Illness & Symptoms
Primary amebic meningoencephalitis (PAM), is a disease of the central nervous system 1,2. PAM is caused by Naegleria fowleri, a free-living ameba. It is a rare disease* that is almost always fatal 3; only 4 people in the U.S. out of 145 have survived infection from 1962 to 2018 4. Signs and symptoms of Naegleria fowleri infection are clinically similar to bacterial meningitis, which lowers the chances of initially diagnosing PAM 4. Humans become infected when water containing Naegleria fowleri enters the nose and the ameba migrates to the brain along the olfactory nerve 2,3. People do not become infected from drinking contaminated water. Symptoms start 1-9 days (median 5 days) after swimming or other nasal exposure to Naegleria-containing water. People die 1-18 days (median 5 days) after symptoms begin 4. PAM is difficult to detect because the disease progresses rapidly so that diagnosis is usually made after death 1,2. Signs and symptoms of the infection include:
- Severe frontal headache
- Stiff neck
- Altered mental status
The disease is generally fatal 3; among well-documented cases, there are only five known survivors in North America: one from the U.S. in 1978 5, one from Mexico in 2003 6, two from the U.S. in 2013 4, 7, 8, and one from the U.S. in 2016. The original U.S. survivor’s condition gradually improved during a one-month hospitalization. The only reported side effect to treatment was a reduction in leg sensation for two months after discharge, which gradually improved. There was also no detection of Naegleria fowleri 3 days post-treatment 5. It has been suggested that the original survivor’s strain of Naegleria fowleri may have been less virulent, which contributed to the patient’s recovery. In laboratory experiments, the California survivor’s strain did not cause damage to cells as quickly as other strains, suggesting that it is less virulent than strains recovered from other fatal cases 9.
The Mexico survivor’s condition did not begin to improve until 40 hours after hospital admission. On day 22 of admission, there was no abnormality shown in the brain scan and the patient was discharged the next day. The patient was followed up for the next 12 months without any recurrence of disease 6.
After 35 years without a Naegleria survivor in the United States, during the summer of 2013, two children with Naegleria fowleri infection survived. The first, a 12-year-old girl, was diagnosed with PAM approximately 30 hours after becoming ill and was started on the recommended treatment within 36 hours. She also received the investigational drug miltefosine, and her brain swelling was aggressively managed with treatments that included therapeutic hypothermia (cooling the body below normal body temperature). This patient made a full neurologic recovery and returned to school. Her recovery has been attributed to early diagnosis and treatment and novel therapeutics including miltefosine and hypothermia 7.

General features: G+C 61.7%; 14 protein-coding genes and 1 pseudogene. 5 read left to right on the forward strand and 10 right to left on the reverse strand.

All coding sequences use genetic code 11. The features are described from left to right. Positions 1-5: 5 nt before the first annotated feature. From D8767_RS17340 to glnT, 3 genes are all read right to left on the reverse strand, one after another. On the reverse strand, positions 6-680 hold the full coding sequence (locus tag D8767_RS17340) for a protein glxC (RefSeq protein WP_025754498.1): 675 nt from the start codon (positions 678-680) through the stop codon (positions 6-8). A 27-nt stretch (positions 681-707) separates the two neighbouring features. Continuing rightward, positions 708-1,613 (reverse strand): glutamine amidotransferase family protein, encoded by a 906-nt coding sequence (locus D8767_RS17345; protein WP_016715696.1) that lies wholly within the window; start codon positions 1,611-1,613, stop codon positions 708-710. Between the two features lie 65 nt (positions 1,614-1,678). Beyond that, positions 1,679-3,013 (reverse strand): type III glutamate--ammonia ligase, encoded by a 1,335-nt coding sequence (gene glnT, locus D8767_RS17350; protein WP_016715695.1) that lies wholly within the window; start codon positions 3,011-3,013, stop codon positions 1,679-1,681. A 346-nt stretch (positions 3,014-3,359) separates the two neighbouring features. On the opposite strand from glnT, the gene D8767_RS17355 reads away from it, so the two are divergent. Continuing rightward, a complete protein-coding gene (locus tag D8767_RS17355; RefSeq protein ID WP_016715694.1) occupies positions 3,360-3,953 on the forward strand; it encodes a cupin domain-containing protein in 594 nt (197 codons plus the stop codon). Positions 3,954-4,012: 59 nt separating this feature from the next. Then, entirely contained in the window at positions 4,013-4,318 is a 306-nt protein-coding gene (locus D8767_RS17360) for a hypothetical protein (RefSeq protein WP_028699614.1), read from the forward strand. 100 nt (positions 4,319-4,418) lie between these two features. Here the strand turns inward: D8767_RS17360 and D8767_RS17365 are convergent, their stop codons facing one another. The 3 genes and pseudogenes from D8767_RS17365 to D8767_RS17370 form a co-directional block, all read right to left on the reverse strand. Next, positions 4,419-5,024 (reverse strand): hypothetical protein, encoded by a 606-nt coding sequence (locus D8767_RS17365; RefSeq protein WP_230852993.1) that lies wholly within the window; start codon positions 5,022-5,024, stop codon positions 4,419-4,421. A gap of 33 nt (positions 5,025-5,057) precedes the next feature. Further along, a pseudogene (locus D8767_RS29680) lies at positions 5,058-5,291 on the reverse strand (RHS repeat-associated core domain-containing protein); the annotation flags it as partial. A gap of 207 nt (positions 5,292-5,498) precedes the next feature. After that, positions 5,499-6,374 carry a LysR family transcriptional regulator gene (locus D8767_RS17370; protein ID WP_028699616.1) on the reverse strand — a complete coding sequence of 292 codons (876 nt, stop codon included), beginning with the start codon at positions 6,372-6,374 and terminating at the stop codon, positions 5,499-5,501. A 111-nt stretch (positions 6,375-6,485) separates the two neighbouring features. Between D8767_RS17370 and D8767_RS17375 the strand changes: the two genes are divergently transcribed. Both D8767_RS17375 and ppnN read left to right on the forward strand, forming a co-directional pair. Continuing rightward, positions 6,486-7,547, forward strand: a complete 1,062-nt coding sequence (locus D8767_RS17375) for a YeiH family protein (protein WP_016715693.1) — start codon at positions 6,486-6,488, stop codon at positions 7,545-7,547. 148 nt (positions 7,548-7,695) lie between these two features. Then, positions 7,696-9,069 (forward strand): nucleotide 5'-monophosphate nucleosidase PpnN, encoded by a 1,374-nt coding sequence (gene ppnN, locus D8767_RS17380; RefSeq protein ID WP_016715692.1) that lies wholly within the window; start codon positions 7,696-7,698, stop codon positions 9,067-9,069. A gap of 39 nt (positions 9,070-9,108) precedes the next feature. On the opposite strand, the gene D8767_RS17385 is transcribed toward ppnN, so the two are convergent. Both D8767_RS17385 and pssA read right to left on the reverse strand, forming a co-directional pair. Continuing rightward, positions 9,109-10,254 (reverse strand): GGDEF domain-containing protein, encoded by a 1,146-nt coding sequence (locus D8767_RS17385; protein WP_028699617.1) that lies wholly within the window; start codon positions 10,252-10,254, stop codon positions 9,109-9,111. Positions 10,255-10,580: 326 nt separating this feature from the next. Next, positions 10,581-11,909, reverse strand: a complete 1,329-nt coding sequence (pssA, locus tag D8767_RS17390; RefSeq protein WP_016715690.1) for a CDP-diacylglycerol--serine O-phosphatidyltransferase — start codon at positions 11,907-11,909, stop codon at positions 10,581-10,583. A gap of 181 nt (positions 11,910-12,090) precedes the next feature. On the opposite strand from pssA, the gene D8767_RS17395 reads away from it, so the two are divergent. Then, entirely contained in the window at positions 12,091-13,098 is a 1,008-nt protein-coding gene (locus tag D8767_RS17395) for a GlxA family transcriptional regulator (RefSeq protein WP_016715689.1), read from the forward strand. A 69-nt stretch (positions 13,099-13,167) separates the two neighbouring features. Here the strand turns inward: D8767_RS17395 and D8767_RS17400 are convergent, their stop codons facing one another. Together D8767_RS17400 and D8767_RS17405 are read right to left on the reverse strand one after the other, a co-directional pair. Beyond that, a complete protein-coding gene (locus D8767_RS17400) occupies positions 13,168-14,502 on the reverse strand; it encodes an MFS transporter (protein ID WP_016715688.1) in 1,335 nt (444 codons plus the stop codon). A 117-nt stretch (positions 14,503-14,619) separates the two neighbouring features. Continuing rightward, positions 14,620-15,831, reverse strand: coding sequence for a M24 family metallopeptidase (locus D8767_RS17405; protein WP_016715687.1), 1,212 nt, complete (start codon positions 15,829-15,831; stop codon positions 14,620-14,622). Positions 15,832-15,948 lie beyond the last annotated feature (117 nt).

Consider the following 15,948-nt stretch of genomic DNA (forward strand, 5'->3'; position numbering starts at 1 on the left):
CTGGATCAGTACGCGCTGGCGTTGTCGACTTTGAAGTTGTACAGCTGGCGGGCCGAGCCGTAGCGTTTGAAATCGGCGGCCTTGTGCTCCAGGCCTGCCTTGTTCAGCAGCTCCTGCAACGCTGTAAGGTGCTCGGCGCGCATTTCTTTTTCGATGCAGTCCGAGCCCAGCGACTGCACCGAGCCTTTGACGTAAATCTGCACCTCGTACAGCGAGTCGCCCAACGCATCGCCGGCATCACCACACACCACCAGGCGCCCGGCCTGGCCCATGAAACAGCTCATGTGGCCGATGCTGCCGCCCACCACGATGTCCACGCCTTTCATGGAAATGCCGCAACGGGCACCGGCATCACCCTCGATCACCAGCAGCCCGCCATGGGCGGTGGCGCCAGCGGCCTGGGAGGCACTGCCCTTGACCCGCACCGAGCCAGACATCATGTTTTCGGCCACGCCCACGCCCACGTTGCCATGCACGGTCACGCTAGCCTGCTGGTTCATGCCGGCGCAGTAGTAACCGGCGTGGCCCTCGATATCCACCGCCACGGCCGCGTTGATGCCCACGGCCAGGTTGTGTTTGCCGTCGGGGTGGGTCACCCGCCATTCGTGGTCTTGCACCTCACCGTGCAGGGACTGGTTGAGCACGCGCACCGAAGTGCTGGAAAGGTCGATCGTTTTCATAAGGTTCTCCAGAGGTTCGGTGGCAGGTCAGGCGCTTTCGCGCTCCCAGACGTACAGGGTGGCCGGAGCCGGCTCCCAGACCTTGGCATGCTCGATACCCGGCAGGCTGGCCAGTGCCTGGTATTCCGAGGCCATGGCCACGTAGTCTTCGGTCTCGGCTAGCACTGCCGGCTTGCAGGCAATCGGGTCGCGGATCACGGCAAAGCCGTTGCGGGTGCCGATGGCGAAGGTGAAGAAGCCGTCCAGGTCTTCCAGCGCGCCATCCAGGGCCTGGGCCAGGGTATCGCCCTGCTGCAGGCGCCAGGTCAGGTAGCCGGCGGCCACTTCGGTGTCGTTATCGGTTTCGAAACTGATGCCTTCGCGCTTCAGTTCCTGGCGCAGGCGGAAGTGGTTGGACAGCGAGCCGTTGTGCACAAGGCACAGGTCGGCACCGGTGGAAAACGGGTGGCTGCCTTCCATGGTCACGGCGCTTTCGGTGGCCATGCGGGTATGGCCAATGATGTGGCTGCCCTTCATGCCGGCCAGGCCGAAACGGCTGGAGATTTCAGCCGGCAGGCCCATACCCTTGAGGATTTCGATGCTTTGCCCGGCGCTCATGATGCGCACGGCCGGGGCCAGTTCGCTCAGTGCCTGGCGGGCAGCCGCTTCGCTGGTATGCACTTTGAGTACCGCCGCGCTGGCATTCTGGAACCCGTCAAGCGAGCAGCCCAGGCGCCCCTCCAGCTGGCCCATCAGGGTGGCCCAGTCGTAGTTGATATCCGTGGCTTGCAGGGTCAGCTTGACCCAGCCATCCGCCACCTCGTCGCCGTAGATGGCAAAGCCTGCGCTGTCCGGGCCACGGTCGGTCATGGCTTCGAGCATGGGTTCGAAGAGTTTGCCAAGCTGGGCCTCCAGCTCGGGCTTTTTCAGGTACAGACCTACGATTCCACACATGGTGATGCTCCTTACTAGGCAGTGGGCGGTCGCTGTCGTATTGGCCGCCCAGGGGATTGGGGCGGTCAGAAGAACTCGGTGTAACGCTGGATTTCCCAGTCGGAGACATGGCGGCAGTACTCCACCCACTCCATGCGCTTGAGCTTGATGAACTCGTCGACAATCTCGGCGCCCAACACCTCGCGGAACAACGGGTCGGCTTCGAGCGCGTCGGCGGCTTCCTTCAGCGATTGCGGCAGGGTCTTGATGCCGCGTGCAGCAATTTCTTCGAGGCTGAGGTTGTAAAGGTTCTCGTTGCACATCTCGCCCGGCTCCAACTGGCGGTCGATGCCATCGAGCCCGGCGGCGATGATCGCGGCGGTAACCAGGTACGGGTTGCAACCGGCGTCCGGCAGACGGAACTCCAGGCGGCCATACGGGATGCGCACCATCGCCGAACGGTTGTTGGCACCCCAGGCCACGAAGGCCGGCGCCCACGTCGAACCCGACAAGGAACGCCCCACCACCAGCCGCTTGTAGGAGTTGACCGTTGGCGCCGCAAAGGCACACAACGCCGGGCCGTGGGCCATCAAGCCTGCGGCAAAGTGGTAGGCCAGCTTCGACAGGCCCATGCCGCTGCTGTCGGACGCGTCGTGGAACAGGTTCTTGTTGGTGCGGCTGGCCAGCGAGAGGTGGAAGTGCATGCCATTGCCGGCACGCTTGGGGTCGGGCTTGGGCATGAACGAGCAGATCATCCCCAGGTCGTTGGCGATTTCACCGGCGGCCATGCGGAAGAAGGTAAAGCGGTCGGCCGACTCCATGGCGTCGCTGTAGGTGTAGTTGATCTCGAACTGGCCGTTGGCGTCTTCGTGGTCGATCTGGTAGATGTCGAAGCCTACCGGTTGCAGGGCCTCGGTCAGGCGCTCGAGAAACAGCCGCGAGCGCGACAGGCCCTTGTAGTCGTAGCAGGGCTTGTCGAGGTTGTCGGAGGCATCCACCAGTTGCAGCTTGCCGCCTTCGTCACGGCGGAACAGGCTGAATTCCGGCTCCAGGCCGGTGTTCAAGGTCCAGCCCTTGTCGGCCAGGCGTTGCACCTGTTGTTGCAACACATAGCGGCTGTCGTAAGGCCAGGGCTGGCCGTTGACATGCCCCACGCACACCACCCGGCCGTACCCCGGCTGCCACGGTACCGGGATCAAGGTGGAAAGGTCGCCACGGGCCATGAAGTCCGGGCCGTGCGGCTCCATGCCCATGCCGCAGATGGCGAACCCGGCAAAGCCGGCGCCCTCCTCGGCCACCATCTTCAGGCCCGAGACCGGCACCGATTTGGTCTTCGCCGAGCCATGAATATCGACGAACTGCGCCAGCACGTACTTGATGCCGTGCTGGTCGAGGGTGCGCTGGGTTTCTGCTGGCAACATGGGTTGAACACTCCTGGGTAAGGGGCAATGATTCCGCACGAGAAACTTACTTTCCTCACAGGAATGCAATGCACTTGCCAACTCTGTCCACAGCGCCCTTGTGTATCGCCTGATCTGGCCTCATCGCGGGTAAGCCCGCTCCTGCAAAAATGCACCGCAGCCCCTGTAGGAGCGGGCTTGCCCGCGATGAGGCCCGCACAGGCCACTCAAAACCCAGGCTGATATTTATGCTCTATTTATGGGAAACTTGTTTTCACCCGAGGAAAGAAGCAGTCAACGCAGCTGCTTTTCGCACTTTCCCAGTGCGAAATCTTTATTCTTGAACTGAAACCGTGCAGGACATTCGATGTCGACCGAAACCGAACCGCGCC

The second, 8-year-old, child is also considered a PAM survivor, although he has suffered what is likely permanent brain damage. He was also treated with miltefosine but was diagnosed and treated several days after his symptoms began. Therapeutic hypothermia was not used in this case 8.
In the summer of 2016, a 16-year-old boy was reported as the 4th U.S. PAM survivor. This patient was diagnosed within hours of presentation to the hospital and was treated with the same protocol used for the 12-year-old 2013 survivor. This patient also made a full neurologic recovery and returned to school.
Overall, the outlook for people who get this disease is poor, although early diagnosis and new treatments might increase the chances for survival.
- Marciano-Cabral F, Cabral G. The immune response to Naegleria fowleri amebae and pathogenesis of infection.external icon FEMS Immunol Med Microbiol. 2007;51:243-59.
- Visvesvara GS. Free-living amebae as opportunistic agents of human disease.external icon J Neuroparasitol. 2010;1.
- Yoder JS, Eddy BA, Visvesvara GS, Capewell L, Beach MJ. The epidemiology of primary amoebic meningoencephalitis in the USA, 1962-2008.external icon Epidemiol Infect. 2010;138:968-75.
- Capewell LG, Harris AM, Yoder JS, Cope JR, Eddy BA, Roy SL, Visvesvara GS, Fox LM, Beach MJ. Diagnosis, clinical course, and treatment of primary amoebic meningoencephalitis in the United States, 1937–2013.external icon J Pediatric Infect Dis Soc. 2014;Epub: 1–8.
- Seidel J, Harmatz P, Visvesvara GS, Cohen A, Edwards J, Turner J. Successful treatment of primary amebic meningoencephalitis.external icon New Engl J Med. 1982;306:346-8.
- Vargas-Zepeda J, Gomez-Alcala AV, Vasquez-Morales JA, Licea-Amaya L, De Jonckheere JF, Lores-Villa F. Successful treatment of Naegleria PAM using IV amphotericin B, fluconazole, and rifampin.external icon Arch Med Res. 2005;36:83-6.
- Linam WM, Ahmed M, Cope JR, Chu C, Visvesvara GS, da Silva AJ, Qvarnstrom Y, Green J. Successful treatment of an adolescent with Naegleria fowleri primary amebic meningoencephalitis.external icon Pediatrics. 2015;135:e744-748.
- Cope JR, Conrad DA, Cohen N, Cotilla M, DaSilva A, Jackson J, Visvesvara GS. Use of the novel therapeutic agent miltefosine for the treatment of primary amebic meningoencephalitis: report of 1 fatal and 1 surviving case.external icon Clin Infect Dis. 2016;62(6):774-6.
- John DT, John RA. Cytopathogenicity of Naegleria fowleri in mammalian cell cultures.external icon Parasitol Res. 1989;76:20-5.
There is no universal definition of a “rare disease” but the U.S. Rare Disease Act of 2002external icon defined a rare disease as affecting less than 200,000 people in the U.S. and this definition has been adopted by the National Institutes of Health, Genetic and Rare Diseases Information Centers.external icon